Tuesday, January 12, 2016

Puppies and the Importance of Socialization

Many of you may have noticed there's no lack of puppies in the Texas panhandle. They're everywhere. I also know for a fact that very few of them come from reputable breeders. The term “reputable breeder” in and of itself often makes me cringe. I know they exist somewhere but the truth of the matter is (as an associate of countless thousands of people) that in real life, I know ONE. ONE girl breeding English Bulldogs gets the mother sonograms, has papers on lineage, makes sure they're fully vetted, takes the time to properly socialize them, makes sure they're housetrained, and has homes lined up for them before they're even born.

I honestly can't scream loud enough about the importance of having your dogs spayed and/or neutered. “But we want little Jenny to experience the miracle of birth!” Well, it's not so much a “miracle” as it is a scientific, chemical reaction. If you have a female in heat who is allowed to be outside, supervised or not (which is against the law in Amarillo and many other places, by the way), chances are, there's a male out there somewhere with testicles who is going to do anything he can to get to your precious little girl. He may or may not be friendly about it. He may or may not be size-appropriate (think German Shepherd vs. Yorkie). If you have a male with testicles who seems to keep running off, he's very likely running off to get some sexy time with that floozy up the block. You may or may not care about puppies if they aren't on your property, but I guarantee that car coming up the street doesn't care why your dog is out, or whether or not he's friendly. Street pizza isn't much fun to explain to little Jenny either.

I understand that with all my ranting 'till I'm blue in the face, people are still going to have puppies... ignoring the fact that there are literally thousands coming through the doors of our shelter every year. (Keep in mind the entirety of this may not be applicable in other states. Some states actually have a shortage of puppies – such as Colorado and New York – but I'm talking about Texas, and specifically the panhandle. It's a very real and very BIG problem.) Having said that, I shall implore the general lot of you that if you're going to do it anyway, do it right.


I've lost count of the number of dogs I've worked with who were aggressive, fearful, or downright socially retarded whose owners told me they got them from a “breeder” at somewhere between 4 and 6 weeks of age. That right there tells me they got lied to. Where these dogs really came from was someone who didn't care to get their dogs fixed and most likely had an “oops” litter, so we'll just pretend we weren't careless in the Craigslist ad and meant to do that. Or they're of the ilk, “Well, we just wanted Old Blue to have a litter before we got her fixed because someone back in the 40s said that's what was best for the dog.” Also not true. Your dog does NOT need to “experience the miracle of birth” to be a perfectly well-adjusted dog. Most times when these people DO wind up with a litter of 8-10 puppies running around their house, chewing on everything imaginable with their razor sharp teeth (including your hands and feet), urinating and defecating in every spot available, they realize puppy formula and food can get expensive real damn quick (not to mention the irritation of having to wake up every two hours because they're screaming for food), and they decide to get rid of them early because puppies – especially in large quantities - really are a pain in the ass. Even fewer still are those that take the time, effort, and expense of getting those puppies to a vet to get them started on their shots.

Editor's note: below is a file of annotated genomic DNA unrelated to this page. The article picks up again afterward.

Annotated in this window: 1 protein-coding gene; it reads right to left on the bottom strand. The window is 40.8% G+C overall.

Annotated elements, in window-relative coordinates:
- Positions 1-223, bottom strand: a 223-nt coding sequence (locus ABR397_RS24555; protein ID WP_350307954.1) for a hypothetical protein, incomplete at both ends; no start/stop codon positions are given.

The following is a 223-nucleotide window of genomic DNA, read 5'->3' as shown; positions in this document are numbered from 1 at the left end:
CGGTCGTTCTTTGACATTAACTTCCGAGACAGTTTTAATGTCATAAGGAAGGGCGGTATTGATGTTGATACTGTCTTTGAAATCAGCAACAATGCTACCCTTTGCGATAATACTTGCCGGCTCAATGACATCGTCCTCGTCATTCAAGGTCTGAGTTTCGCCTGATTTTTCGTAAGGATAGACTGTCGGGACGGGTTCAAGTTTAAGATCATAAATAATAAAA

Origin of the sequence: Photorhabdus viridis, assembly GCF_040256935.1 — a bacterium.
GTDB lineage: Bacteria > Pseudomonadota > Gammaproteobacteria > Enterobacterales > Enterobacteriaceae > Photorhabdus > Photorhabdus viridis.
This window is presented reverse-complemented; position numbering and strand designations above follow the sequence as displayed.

I know this may come as a surprise to some of you but dogs don't speak English. Dogs communicate through their body language (eyes, ears, tails, posture) and, failing that, with their mouths. They learn dog language from their mothers and siblings. There's a very critical period between 4 weeks (when they get their teeth) and 8-10 weeks (when they're usually placed elsewhere) that they learn bite inhibition. With any dog, it's not a matter of IF they'll bite, it's WHEN. Learning how much force to use when that happens can be the difference between a tiny nip (that may or may not touch your skin – or another dog's for that matter) and serious puncture wounds on down the line to mauling with multiple punctures and muscle tearing. When puppies play too roughly with their siblings or bite them too hard, that sibling goes away. If they bite mom too hard, she snaps back at them to teach them what is and is not appropriate.

I worked with a dog last week who came from an “oops” litter in Canyon; he was about 10 weeks old, and probably a boxer mix. He's a playful, cute little guy who most likely doesn't have any ill intent. But when this dog bit me trying to take a treat from my hand, I screamed words that I don't like to say in front of new clients. I checked the palm of my hand, certain I was about to start bleeding. Luckily, I was wrong and just badly bruised. It was then I told my clients that I suspected he'd been taken from his litter too early. Not only did they get him from the “breeder” at 6 weeks of age, as soon as the puppies could see (at 2 weeks), they were separated from each other. The person told the new owners she'd done that to keep the puppies' feelings from getting hurt when they were eventually re-homed. She couldn't bear the thought of those puppies being sad and missing their brothers and sisters. Instead, what she managed to do was create socially retarded little monsters with ZERO bite inhibition.

Now, before you light the pitchforks because I “used the 'R' word” let me explain that I mean it in the literal, dictionary sense. Adjective: characterized by a slowness or limitation in intellectual understanding and awareness, emotional development, academic progress, etc.